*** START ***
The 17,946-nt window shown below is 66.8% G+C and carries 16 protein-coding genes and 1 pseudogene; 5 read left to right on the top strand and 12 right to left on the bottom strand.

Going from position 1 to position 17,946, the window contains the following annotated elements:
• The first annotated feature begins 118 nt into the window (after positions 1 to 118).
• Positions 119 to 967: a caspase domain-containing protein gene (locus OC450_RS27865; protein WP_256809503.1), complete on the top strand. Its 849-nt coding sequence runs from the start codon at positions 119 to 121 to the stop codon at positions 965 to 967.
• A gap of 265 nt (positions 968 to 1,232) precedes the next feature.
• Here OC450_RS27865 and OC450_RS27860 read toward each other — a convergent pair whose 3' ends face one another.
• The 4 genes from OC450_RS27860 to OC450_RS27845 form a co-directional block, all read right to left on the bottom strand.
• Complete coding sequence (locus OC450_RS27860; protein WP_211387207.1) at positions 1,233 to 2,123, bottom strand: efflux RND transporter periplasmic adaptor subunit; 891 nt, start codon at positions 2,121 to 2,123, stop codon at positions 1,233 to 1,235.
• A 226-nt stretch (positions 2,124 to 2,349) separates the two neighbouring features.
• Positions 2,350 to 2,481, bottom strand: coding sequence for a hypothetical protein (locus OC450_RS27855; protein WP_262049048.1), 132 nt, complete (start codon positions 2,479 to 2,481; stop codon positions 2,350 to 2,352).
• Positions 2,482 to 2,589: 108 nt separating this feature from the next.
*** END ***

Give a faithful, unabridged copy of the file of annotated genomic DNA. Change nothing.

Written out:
The 17,946-nt window shown below is 66.8% G+C and carries 16 protein-coding genes and 1 pseudogene; 5 read left to right on the top strand and 12 right to left on the bottom strand.

Going from position 1 to position 17,946, the window contains the following annotated elements:
• The first annotated feature begins 118 nt into the window (after positions 1 to 118).
• Positions 119 to 967: a caspase domain-containing protein gene (locus OC450_RS27865; protein WP_256809503.1), complete on the top strand. Its 849-nt coding sequence runs from the start codon at positions 119 to 121 to the stop codon at positions 965 to 967.
• A gap of 265 nt (positions 968 to 1,232) precedes the next feature.
• Here OC450_RS27865 and OC450_RS27860 read toward each other — a convergent pair whose 3' ends face one another.
• The 4 genes from OC450_RS27860 to OC450_RS27845 form a co-directional block, all read right to left on the bottom strand.
• Complete coding sequence (locus OC450_RS27860; protein WP_211387207.1) at positions 1,233 to 2,123, bottom strand: efflux RND transporter periplasmic adaptor subunit; 891 nt, start codon at positions 2,121 to 2,123, stop codon at positions 1,233 to 1,235.
• A 226-nt stretch (positions 2,124 to 2,349) separates the two neighbouring features.
• Positions 2,350 to 2,481, bottom strand: coding sequence for a hypothetical protein (locus OC450_RS27855; protein WP_262049048.1), 132 nt, complete (start codon positions 2,479 to 2,481; stop codon positions 2,350 to 2,352).
• Positions 2,482 to 2,589: 108 nt separating this feature from the next.